While you will rarely find me posting anything on Facebook, I do like to troll around once in a while to see what my “friends” are up to.
Such was the case this week when I came upon a post with pictures from Hillsboro resident John Barney.
“As I picked (my son) up from baseball practice at the Marshall gym my heart sunk seeing what this gym has become,” John’s post said. “The facility is in dire need of improvement. I am not sure who runs the gym now since it has been turned over to the community … but if something is not done soon the building will not be there in a year or two. The shine on the pictures of the floor is standing water after today’s storms.”
John went on to say that he is not judging the people in charge of the building that houses the gym and two former classrooms. But, he said it is obvious they need money, and wondered if local businesses and individuals could donate money, or maybe hold fundraisers, to save the storied building – before it’s too late.
My heart sank a bit, too, when I read John’s post. That’s kind of because the part of the old Marshall School that is still standing is the only school I attended in grades K-12 that is still around. Webster Elementary, Washington Elementary, the former Hillsboro high school and middle school buildings – they’re all gone.
Only a piece of Marshall remains as a last bastion of my prep school days.
But it’s not the school part, as much as the gym in Marshall, that holds memories for me. Decades of them.
When I was little, my Dad made weekly trips to Marshall, at least in the winter, to play basketball with other fellows his age in that old gym. A brother and I tagged along most every time. We only got to shoot baskets during breaks in the action, but that was enough to keep us happy and begging to come back each trip Dad made.
The rest of the time we explored every nook and cranny the old gym had to offer. Many times, we climbed atop the brick entrance on one end of the gym. I was always amazed at the old scoreboard that rested up there because its clock actually had “hands” – like an old wristwatch or clock. Sometimes I’d gaze at the 1928 Class B Marshall state basketball championship trophy that was housed in the gym in those days.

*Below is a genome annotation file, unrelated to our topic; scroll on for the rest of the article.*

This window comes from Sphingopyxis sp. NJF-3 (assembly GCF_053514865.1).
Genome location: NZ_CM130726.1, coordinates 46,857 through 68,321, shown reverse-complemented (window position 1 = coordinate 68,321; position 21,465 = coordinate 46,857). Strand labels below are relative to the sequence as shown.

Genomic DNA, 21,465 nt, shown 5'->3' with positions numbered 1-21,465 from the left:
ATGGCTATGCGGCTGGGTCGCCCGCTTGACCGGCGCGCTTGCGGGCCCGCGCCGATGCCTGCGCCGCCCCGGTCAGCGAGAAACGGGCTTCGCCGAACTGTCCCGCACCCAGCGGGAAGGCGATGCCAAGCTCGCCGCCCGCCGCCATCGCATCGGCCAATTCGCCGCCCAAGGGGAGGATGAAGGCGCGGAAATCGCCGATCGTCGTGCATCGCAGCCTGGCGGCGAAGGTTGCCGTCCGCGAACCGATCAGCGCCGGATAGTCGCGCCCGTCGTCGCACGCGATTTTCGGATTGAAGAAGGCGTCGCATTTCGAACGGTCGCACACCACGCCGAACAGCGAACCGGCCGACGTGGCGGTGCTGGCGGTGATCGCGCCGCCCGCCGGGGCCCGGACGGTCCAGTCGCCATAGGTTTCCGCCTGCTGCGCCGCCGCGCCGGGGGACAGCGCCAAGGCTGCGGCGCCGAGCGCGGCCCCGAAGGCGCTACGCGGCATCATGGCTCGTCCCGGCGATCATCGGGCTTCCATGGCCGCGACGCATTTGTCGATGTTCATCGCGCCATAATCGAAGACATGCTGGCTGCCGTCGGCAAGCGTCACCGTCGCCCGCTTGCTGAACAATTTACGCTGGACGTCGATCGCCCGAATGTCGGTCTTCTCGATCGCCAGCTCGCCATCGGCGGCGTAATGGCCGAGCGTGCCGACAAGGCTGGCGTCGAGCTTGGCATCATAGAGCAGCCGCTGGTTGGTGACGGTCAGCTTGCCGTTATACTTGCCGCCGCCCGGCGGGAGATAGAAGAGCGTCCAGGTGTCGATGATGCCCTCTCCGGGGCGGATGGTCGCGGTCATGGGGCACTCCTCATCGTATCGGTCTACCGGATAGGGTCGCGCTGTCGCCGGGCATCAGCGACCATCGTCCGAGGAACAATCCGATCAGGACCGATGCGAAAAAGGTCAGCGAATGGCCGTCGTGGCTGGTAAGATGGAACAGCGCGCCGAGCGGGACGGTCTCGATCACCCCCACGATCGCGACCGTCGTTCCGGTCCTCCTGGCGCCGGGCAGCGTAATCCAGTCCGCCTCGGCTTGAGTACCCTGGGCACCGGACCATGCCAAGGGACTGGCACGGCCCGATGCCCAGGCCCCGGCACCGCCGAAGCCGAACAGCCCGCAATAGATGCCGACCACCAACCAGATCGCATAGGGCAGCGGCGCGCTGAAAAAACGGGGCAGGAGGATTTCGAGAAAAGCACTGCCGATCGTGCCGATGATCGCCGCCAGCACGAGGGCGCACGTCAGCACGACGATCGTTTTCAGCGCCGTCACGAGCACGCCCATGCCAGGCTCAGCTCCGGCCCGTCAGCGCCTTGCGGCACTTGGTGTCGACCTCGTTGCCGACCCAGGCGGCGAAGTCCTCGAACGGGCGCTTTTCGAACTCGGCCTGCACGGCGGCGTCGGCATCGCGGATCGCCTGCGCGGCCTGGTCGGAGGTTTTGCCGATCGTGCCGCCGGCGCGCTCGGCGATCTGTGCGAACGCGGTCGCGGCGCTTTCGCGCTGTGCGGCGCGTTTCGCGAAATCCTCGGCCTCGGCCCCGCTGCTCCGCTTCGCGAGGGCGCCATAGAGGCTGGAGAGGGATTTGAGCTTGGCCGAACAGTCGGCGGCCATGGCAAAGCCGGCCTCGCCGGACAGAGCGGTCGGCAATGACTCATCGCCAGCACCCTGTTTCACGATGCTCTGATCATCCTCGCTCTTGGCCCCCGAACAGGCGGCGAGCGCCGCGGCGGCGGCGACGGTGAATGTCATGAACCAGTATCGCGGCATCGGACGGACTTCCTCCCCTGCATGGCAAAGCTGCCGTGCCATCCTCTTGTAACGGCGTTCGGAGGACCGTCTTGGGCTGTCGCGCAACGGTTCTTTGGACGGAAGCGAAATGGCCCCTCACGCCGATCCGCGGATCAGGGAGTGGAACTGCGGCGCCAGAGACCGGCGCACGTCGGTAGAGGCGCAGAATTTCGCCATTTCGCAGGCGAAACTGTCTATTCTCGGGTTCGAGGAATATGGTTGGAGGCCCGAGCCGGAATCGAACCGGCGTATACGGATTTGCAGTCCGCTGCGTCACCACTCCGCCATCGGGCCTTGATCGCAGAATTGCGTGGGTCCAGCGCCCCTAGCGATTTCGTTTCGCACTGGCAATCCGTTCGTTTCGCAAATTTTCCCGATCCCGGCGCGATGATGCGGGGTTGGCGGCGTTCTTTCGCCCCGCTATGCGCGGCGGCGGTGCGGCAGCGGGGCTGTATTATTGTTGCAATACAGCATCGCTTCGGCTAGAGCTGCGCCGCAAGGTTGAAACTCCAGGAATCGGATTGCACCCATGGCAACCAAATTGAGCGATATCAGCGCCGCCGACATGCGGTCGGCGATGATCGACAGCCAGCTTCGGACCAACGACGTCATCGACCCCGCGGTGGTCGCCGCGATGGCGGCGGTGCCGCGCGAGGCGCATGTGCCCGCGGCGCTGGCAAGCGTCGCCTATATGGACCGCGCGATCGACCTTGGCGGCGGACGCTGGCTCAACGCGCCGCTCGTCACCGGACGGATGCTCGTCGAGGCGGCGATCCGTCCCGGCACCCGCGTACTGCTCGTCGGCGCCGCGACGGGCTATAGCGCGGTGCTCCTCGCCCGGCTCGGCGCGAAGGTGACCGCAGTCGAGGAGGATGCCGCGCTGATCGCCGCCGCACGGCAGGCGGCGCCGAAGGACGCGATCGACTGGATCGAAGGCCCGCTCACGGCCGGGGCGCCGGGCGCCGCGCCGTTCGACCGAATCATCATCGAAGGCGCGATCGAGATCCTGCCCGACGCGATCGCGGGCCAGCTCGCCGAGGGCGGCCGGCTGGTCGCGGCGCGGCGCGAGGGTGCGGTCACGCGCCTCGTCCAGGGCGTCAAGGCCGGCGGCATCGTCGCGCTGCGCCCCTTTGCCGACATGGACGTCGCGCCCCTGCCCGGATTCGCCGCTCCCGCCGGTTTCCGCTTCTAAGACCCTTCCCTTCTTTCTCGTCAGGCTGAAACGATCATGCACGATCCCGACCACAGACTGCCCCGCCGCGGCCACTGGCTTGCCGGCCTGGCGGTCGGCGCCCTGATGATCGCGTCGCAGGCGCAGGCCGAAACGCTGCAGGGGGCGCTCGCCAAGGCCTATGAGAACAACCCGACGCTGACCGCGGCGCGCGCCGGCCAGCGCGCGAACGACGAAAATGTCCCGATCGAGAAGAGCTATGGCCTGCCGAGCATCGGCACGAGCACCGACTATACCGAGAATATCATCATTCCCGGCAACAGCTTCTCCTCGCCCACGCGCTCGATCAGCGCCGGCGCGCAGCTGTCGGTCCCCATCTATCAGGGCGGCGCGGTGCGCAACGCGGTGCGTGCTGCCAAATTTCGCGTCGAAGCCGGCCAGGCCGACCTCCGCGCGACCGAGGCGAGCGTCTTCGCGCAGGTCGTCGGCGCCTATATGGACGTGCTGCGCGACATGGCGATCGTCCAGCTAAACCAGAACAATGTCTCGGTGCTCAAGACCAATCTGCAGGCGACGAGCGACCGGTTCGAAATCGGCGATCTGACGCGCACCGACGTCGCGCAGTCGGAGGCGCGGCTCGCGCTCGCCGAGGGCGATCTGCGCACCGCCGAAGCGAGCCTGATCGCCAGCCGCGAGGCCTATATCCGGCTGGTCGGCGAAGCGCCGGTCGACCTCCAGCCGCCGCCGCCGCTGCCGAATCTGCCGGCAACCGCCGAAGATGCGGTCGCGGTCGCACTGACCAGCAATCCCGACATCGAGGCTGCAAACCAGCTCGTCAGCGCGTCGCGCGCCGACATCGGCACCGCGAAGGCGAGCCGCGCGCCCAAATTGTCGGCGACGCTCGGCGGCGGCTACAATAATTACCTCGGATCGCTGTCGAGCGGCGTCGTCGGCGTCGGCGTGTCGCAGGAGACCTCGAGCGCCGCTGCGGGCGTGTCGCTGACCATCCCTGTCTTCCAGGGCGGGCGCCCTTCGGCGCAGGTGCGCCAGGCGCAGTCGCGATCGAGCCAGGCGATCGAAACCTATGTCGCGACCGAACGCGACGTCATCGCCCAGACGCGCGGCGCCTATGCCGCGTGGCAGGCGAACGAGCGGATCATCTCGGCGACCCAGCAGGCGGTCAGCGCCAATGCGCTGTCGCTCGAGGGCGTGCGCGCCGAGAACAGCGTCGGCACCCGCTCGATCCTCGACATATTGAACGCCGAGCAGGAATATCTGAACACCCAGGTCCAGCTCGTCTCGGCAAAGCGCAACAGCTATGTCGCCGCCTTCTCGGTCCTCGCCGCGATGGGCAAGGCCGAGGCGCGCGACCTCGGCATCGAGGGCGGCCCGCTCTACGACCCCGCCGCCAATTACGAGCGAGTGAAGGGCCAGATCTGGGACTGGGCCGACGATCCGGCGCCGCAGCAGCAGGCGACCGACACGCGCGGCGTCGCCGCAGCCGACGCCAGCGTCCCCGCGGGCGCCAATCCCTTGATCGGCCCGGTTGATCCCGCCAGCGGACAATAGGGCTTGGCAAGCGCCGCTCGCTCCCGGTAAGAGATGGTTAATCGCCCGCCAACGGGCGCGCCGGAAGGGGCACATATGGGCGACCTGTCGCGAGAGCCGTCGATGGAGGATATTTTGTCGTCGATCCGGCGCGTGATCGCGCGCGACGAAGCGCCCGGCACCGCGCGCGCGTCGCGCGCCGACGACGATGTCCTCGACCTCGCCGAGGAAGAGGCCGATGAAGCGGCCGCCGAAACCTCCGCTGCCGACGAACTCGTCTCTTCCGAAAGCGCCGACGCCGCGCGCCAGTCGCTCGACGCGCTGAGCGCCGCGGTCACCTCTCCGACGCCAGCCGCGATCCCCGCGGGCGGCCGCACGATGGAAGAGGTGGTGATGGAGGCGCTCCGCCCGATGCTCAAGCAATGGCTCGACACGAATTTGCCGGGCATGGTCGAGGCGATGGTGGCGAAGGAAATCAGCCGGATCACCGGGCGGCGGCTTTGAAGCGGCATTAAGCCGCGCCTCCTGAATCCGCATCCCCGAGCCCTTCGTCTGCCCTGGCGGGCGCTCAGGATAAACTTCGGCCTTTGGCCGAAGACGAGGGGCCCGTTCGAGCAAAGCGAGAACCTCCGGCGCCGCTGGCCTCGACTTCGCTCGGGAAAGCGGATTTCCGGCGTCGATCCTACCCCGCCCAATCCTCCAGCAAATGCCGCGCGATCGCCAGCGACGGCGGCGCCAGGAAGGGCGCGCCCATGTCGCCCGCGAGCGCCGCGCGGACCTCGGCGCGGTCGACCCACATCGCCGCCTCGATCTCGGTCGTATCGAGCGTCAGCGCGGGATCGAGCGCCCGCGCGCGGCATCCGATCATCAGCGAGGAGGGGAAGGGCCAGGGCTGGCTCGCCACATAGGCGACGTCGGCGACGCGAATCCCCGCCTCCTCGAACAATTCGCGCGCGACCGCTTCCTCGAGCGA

The Marshall Red Flashes did not play in the gym in 1928, but their success that year led to the gym being built.
When I was in sixth grade I attended school at Marshall, like a couple generations of Hillsboro kids did. Mine was the third class of sixth graders to be bused there. It was an especially fun year – partly because our school days were shorter due to the bus trips back and forth, but mostly because it was comfortable to attend a school where the only kids there were all in the same grade.
That was the year I had an argument with my Mom about wearing a white dress shirt to a musical performance in the Marshall gym. Mom was pretty adamant that I needed to wear a white shirt, but I must have been more stubborn. I did not wear the white shirt, and I felt mighty stupid when I showed up and everyone else had one on. I think I even asked to go home, but they were having none of that.
In seventh and eighth grade, pretty much every one of my junior high basketball practices was held in the Marshall gym. It was kind of a hassle, with parents taking turns hauling us back and forth, but the ambiance of the old gym was always special, too.
I was in my early 20s when I returned to the Marshall gym again. Some of the guys my Dad played with were still playing pick-up games there weekly in the cooler months. But some younger guys joined the group, too, and I was one of them.
I messed up a knee in those years and my competitive basketball playing days came to an end. But a few years later I found myself in the Marshall gym again, this time as a basketball official for youth games.
About the same time, when my oldest son reached the age when he could play in those youth leagues, my Dad and I found ourselves coaching his team at the Marshall gym. It was mostly my Dad doing the coaching, because I was officiating elsewhere too much, but I helped.
My oldest son was in the fourth grade then – the youngest age group for the youth league. But my youngest son, who was in the first grade then, played on the team, too. I watched one or both of them play in that gym for the next five years.
Once again, I found myself absent from the Marshall gym for a while.
But when the other part of the school was dismantled, I was there, covering it as a newspaper reporter. I went back again when some of the Marshall school stuff was auctioned off in the gym. I even bought an old door. I’m not sure why. I guess I just wanted a piece of the place.
Goodness knows that old gym floor has plenty of pieces of me.
A couple days after I saw John’s post, I ran into him at a local event. He said he’d tracked down a preliminary estimate and that it would take about $30,000 to fix the gym’s roof and some leaky windows. He said that might sound like a lot, but it wouldn’t really be that hard to raise if enough people put their minds to it. I concur.
If something happens to the old gym, I will certainly get over it. But I’m a nostalgic kind of guy, and I’d sure like to see it stick around a while longer.
Who knows, maybe it holds another chapter for me yet.
Reach Jeff Gilliland at 937-402-2522 or on Twitter @13gillilandj.